Richmond race promises to be wild
Can things can get any crazier in NASCAR?
So far, this week alone:
• Kyle Busch won his fourth Sprint Cup race of the season;
• Brad Keselowski likely got knocked out of a chance to make the Chase for the Sprint Cup and defend his series championship;
• Max Papis got slapped by a road-course ringer’s girlfriend;
• Tony Stewart made his first public appearance since breaking his leg a month earlier;
• Dale Earnhardt Jr. got a new sponsor;
• Jeff Burton announced he won’t be back at Richard Childress Racing next year; and
• Juan Pablo Montoya visited the Furniture Row Racing shops with an eye on possibly joining that squad next season.
And it’s only Thursday.
The real fun hasn’t even begun yet.
No, the real fun begins Friday at Richmond International Raceway, coming to a rousing crescendo on Saturday night with the running of the Federated Auto Parts 400, the 26th and final race in NASCAR’s long regular season.
Heading into RIR, seven drivers are already in the Chase field: Jimmie Johnson, Clint Bowyer, Kevin Harvick, Carl Edwards, Kyle Busch and Matt Kenseth are locked into the top 10 in points, while Kasey Kahne is guaranteed at least a wild-card spot by virtue of his two race victories.
Seventh-place Dale Earnhardt Jr. is pretty safe, too: He makes it into the Chase with a finish of 32nd or better, 33rd and leading at least one lap or 34th and leading the most laps.
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Eighth-place Joey Logano and ninth-place Greg Biffle each have one race victory, so even if they get knocked out of the top 10 should be in good shape for a wild card slot.
Kahne has the first wild card, while Martin Truex Jr. has a narrow five-point lead over Ryan Newman for the second wild card.
Keselowski remains mathematically alive but would need to win the race and have Truex and Newman both post poor finishes, an unlikely combination of events.
Saturday night’s short-track showdown at Richmond should be a fantastic battle, with the main subplots being Kurt Busch and Gordon competing for the last spot in the top 10, and Truex and Newman slugging it out for the final wild-card slot.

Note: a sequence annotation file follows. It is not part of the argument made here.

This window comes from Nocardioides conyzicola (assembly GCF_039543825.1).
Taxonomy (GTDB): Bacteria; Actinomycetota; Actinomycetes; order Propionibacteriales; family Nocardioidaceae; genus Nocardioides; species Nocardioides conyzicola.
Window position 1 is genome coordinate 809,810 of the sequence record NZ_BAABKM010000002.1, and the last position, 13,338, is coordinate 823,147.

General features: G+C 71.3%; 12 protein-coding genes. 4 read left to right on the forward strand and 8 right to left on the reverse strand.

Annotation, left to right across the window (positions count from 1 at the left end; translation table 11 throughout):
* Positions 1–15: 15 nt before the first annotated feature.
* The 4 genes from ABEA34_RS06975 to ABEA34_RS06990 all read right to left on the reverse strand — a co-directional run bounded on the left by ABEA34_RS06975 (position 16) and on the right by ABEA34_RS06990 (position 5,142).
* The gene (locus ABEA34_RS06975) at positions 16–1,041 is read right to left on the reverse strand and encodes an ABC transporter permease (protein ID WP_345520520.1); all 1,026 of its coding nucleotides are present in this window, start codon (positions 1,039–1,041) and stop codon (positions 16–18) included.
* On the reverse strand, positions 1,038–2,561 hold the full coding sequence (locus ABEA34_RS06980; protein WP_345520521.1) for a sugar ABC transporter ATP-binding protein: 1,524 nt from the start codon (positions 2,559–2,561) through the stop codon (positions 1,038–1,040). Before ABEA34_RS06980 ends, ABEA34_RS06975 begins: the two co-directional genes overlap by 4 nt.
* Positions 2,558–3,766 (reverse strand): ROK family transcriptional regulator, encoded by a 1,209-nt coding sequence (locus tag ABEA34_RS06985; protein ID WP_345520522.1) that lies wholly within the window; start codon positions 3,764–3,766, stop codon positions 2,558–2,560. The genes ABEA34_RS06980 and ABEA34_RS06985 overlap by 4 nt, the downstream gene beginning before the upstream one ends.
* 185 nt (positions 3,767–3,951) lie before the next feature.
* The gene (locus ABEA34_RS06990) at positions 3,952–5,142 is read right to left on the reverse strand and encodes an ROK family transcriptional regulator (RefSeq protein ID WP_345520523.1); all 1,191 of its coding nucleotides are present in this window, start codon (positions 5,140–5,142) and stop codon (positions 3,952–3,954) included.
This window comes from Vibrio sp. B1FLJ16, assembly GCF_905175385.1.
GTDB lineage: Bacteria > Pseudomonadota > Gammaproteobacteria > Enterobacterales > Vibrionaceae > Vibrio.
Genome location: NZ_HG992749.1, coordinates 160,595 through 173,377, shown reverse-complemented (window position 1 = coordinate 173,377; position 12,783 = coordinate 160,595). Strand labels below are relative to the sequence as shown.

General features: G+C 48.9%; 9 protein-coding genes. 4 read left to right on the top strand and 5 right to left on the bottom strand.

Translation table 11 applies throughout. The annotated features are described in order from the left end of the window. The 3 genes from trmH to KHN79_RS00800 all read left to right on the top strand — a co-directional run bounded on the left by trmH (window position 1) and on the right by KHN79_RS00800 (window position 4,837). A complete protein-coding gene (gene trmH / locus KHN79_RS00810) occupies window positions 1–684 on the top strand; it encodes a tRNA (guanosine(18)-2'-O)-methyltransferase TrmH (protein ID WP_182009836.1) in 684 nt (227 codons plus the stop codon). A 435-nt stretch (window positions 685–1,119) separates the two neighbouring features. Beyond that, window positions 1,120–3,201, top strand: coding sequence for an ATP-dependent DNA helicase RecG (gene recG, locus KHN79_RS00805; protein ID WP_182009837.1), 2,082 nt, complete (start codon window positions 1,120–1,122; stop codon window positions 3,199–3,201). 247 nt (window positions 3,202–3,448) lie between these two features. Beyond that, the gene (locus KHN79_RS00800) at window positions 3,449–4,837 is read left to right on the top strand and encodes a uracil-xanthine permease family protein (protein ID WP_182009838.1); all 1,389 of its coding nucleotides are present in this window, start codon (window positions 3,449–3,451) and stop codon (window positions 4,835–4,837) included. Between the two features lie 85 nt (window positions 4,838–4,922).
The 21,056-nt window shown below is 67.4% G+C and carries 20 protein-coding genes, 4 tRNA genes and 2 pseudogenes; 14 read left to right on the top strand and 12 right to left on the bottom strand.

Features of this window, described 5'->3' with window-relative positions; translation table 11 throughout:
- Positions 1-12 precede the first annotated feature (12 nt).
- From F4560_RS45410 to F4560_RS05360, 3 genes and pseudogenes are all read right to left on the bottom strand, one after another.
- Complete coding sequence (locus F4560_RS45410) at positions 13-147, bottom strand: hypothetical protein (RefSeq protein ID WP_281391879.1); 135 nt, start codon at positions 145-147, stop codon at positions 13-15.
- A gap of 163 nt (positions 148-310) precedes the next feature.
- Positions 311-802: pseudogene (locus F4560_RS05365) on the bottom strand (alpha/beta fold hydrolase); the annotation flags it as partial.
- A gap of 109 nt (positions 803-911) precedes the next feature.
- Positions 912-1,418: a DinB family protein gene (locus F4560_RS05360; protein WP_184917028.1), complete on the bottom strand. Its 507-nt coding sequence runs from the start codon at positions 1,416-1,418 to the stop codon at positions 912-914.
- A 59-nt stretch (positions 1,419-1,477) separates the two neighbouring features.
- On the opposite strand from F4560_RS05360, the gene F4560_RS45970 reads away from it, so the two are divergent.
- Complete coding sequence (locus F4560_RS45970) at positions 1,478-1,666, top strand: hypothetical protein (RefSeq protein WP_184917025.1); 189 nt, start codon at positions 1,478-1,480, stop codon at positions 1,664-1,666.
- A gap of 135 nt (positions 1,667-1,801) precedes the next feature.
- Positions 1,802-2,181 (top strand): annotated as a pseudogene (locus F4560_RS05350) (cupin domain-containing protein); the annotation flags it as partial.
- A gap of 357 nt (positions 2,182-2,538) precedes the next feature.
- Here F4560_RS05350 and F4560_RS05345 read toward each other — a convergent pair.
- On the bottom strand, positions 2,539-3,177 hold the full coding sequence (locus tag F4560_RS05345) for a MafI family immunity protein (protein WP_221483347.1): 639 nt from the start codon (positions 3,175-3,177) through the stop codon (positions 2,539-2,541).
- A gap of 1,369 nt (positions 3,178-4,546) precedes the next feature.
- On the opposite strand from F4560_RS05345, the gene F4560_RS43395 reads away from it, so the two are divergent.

Busch said he’s got to run his own race on Saturday night.
“It's been our goal at Furniture Row Racing from the beginning of the year to make the Chase, and we enter the final pre-Chase race (at Richmond) controlling our own destiny by being in 10th place,” he said. “We need to get it done on our own Saturday night and not worry about what the other Chase contenders are doing.”
But that might be easier said than done. And for guys already locked in, they are plenty glad not to be on the bubble now.
“We’ve been on that side of the fence as far as being in the position of trying to race your way into the Chase, or racing to hold onto our position to get into the Chase,” said Harvick. “It’s an intense race and portion of the season, for sure. It’s tough on your body, mind, team and everyone involved.”
“I’ll tell you what: This is a humbling sport,” said Kyle Busch, last weekend’s winner in Atlanta. “You look at last year’s champion (Keselowski) and what he’s going through right now.”
The younger Busch knows whereof he speaks. Last year, he was knocked out of the Chase at Richmond.
“It was the same scenario for us,” Kyle said. “You’ve got to be able to take the highs and the lows, and certainly I am not very good at taking the lows. I’ll be the first to admit it. But when the highs come your way, you’ve got to treasure them because you never know how many more you’ll get.”